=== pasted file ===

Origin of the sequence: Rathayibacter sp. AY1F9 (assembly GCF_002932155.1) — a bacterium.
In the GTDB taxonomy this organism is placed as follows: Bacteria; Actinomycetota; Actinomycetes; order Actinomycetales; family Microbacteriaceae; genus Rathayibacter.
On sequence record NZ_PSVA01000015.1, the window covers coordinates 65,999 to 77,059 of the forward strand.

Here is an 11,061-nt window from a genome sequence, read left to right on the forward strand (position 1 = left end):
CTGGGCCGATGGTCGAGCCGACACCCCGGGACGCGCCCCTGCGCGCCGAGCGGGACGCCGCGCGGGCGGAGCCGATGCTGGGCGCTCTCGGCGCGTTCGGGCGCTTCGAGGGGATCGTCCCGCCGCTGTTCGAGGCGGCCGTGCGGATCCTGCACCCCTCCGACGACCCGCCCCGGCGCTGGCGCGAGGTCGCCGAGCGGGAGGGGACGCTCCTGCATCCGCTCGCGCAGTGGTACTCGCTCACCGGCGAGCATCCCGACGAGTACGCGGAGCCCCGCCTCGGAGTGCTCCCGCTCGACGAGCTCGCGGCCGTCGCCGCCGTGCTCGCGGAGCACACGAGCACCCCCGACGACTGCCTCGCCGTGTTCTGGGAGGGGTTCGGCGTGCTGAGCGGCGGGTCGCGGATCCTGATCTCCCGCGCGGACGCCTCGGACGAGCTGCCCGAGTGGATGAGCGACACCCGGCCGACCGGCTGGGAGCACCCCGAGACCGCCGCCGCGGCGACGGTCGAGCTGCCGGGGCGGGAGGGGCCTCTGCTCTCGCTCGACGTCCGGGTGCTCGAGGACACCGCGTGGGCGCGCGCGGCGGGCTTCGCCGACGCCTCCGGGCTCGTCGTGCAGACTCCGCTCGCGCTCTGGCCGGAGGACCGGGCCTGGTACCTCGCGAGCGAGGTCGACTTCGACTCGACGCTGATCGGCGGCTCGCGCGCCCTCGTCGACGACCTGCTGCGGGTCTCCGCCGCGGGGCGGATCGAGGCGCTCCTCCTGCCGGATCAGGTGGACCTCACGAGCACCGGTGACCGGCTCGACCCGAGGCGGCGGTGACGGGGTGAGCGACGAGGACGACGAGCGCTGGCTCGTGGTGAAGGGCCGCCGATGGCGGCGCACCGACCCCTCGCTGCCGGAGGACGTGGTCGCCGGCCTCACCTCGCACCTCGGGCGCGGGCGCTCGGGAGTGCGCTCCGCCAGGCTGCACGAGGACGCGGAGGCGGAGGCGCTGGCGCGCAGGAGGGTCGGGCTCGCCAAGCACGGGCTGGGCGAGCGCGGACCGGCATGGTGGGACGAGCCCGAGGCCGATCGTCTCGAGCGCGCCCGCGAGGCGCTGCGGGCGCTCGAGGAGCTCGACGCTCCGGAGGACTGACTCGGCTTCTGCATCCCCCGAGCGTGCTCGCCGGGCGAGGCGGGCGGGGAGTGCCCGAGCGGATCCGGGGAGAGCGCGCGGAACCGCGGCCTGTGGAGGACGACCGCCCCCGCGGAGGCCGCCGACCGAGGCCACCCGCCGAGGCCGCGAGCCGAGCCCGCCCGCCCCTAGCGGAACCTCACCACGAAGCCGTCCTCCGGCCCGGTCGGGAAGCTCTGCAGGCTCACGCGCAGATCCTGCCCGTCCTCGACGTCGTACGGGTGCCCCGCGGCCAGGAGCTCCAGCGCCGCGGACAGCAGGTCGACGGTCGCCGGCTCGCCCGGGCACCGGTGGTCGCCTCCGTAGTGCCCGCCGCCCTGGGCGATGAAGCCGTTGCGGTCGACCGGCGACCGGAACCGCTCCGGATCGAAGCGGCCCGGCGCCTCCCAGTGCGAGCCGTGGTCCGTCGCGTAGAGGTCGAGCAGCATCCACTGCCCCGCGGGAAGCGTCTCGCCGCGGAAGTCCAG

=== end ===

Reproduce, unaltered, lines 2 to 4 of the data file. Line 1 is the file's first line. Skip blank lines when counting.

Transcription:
In the GTDB taxonomy this organism is placed as follows: Bacteria; Actinomycetota; Actinomycetes; order Actinomycetales; family Microbacteriaceae; genus Rathayibacter.
On sequence record NZ_PSVA01000015.1, the window covers coordinates 65,999 to 77,059 of the forward strand.

Here is an 11,061-nt window from a genome sequence, read left to right on the forward strand (position 1 = left end):